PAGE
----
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* Norwegian ship ablaze at sea, second tanker also abandoned
* Trump briefed on attacks, Russia calls for caution
* Iran calls incidents "suspicious", urges dialogue
* Attacks occur during Japanese prime minister's Iran trip (Recasts with Pompeo quote, paragraphs 1-2)
DUBAI/WASHINGTON, June 13 (Reuters) - Two oil tankers were attacked on Thursday and left adrift in the Gulf of Oman, driving up oil prices and stoking fears of a new confrontation between Iran and the United States, which blamed Tehran for the incident.
"It is the assessment of the United States government that the Islamic Republic of Iran is responsible for the attacks that occurred in the Gulf of Oman today," U.S. Secretary of State Mike Pompeo told reporters in a brief appearance without providing hard evidence to back up the U.S. stance.
"This assessment is based on intelligence, the weapons used, the level of expertise needed to execute the operation, recent similar Iranian attacks on shipping, and the fact that no proxy group operating in the area has the resources and proficiency to act with such a high degree of sophistication," Pompeo said.
Washington accused Tehran of being behind a similar attack on May 12 on four tankers in the same area, a vital shipping route through which much of the world's oil passes.
Tensions between Iran and the United States, along with its allies including Saudi Arabia, have risen since U.S. President Donald Trump pulled out of a deal last year between Iran and global powers that aimed to curb Tehran's nuclear ambitions.
Iran has repeatedly warned it would block the Strait of Hormuz, near where the attacks happened, if it cannot sell its oil due to U.S. sanctions.
No one has claimed Thursday's attacks and no one has specifically blamed them on any party.
Iranian Foreign Minister Mohammad Javad Zarif described the incidents as "suspicious" on Twitter and called for regional dialogue. Tehran has denied responsibility for the May 12 attacks.
The Saudi-led military coalition, which is battling the Iran-aligned Houthis in Yemen, described Thursday's events as a "major escalation".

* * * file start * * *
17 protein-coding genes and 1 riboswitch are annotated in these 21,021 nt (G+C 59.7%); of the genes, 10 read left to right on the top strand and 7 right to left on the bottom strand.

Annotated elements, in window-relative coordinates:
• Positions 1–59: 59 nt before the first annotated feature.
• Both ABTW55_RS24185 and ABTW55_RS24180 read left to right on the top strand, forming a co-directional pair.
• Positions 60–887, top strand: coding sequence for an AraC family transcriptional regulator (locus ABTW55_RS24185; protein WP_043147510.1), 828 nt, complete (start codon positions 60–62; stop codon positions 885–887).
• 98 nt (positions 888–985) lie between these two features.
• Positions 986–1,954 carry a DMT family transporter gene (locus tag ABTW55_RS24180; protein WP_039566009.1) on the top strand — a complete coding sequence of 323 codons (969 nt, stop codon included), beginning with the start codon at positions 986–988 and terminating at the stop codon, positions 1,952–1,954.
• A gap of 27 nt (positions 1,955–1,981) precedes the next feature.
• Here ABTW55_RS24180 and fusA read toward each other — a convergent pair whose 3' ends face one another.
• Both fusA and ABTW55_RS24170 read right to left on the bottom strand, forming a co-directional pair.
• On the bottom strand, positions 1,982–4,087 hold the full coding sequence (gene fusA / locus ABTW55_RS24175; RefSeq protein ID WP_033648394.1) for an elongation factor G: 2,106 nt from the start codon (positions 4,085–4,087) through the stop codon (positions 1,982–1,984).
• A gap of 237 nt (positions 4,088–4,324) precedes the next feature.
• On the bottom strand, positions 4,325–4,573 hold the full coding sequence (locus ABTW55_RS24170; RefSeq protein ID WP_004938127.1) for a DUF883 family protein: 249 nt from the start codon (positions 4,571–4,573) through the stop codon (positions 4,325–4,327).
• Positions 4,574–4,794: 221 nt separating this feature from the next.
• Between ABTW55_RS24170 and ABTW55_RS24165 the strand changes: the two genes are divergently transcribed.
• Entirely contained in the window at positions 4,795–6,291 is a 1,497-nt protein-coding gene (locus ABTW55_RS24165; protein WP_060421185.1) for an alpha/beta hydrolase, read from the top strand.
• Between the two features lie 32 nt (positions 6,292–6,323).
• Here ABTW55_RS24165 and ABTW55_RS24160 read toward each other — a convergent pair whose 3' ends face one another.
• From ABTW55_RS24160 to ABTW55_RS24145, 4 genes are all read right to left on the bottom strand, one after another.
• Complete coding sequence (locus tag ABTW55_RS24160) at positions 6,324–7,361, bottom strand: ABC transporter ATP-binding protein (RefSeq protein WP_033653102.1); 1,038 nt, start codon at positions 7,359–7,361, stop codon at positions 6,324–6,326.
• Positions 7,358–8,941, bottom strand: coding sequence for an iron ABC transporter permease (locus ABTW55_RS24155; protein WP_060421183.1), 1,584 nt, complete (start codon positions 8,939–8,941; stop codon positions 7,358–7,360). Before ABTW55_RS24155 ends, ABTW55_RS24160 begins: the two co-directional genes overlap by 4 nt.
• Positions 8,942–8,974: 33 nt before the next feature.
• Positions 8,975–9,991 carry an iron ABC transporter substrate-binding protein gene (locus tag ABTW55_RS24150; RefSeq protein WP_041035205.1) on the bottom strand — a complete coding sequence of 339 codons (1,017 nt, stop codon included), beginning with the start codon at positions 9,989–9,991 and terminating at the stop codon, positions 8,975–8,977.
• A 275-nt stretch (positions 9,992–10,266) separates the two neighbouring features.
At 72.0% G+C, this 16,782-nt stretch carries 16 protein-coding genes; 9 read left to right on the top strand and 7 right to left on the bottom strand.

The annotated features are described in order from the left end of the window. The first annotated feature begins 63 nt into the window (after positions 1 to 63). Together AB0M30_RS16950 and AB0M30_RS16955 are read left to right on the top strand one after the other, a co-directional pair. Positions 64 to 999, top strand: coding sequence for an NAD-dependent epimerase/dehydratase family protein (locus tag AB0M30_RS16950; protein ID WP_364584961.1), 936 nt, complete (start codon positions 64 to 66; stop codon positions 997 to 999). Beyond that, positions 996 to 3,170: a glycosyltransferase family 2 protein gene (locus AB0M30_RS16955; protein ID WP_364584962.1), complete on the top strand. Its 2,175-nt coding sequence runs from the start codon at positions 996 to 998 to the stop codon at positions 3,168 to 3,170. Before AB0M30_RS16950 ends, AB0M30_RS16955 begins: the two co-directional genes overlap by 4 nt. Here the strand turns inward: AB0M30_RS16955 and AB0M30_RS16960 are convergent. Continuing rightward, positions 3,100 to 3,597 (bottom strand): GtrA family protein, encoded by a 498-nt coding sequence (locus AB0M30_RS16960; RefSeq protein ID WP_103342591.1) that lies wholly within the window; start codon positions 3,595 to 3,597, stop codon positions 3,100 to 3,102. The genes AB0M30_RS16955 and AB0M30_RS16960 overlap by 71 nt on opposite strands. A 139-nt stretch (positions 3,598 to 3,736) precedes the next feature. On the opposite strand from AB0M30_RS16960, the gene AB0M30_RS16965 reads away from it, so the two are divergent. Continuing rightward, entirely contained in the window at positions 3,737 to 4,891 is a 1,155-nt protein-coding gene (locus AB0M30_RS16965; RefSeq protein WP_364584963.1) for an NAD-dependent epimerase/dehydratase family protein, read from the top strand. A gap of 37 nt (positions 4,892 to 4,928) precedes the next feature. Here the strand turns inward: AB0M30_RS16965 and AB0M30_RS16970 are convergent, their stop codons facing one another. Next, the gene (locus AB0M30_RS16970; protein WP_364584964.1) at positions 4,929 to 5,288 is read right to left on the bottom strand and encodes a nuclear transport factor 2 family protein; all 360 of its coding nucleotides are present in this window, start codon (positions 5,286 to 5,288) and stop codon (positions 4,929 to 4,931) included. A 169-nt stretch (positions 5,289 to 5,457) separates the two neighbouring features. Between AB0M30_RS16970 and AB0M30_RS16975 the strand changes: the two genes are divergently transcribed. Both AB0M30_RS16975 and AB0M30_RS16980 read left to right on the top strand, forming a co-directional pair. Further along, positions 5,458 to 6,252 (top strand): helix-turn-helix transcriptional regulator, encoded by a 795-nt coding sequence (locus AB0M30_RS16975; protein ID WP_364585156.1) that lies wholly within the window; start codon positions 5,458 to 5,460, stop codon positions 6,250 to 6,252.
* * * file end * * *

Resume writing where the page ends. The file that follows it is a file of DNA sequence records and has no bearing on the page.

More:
Russia, one of Iran's main allies, was quick to urge caution, saying no one should rush to conclusions about the incident or use it to put pressure on Tehran.
U.N. Secretary-General Antonio Guterres told a meeting of the U.N. Security Council on cooperation between the United Nations and the League of Arab States: "Facts must be established and responsibilities clarified."
He warned that the world cannot afford "a major confrontation in the Gulf region".
Crude prices climbed as much as 4% after the attacks near the entrance to the Strait of Hormuz, a crucial shipping artery for Saudi Arabia, the world's biggest oil exporter, and other Gulf energy producers.
"We need to remember that some 30% of the world's (seaborne) crude oil passes through the straits. If the waters are becoming unsafe, the supply to the entire Western world could be at risk," said Paolo dAmico, chairman of INTERTANKO tanker association.
The crew of the Norwegian-owned Front Altair abandoned ship in waters between Gulf Arab states and Iran after a blast that a source said might have been from a magnetic mine. The ship was ablaze, sending a huge plume of smoke into the air.
The crew were picked up by a passing ship and handed to an Iranian rescue boat.
The crew of the second ship, a Japanese-owned tanker, were also picked up safely.
(Reporting by Koustav Samanta and Jessica Jaganathan in Singapore, Liang-Sa Loh and Yimou Lee in Taipei, Terje Solsvik in Oslo, Ghaida Ghantous in Dubai, Marwa Rashad in Riyadh, Michelle Nichols at the United Nations, Jessica Resnick Ault in New York; Hyunjoo Jin in Seoul and Jonathan Saul and Bozorgmehr Sharafedin in London; Writing by Edmund Blair and Alison Williams; Editing by Jon Boyle and Nick Tattersall)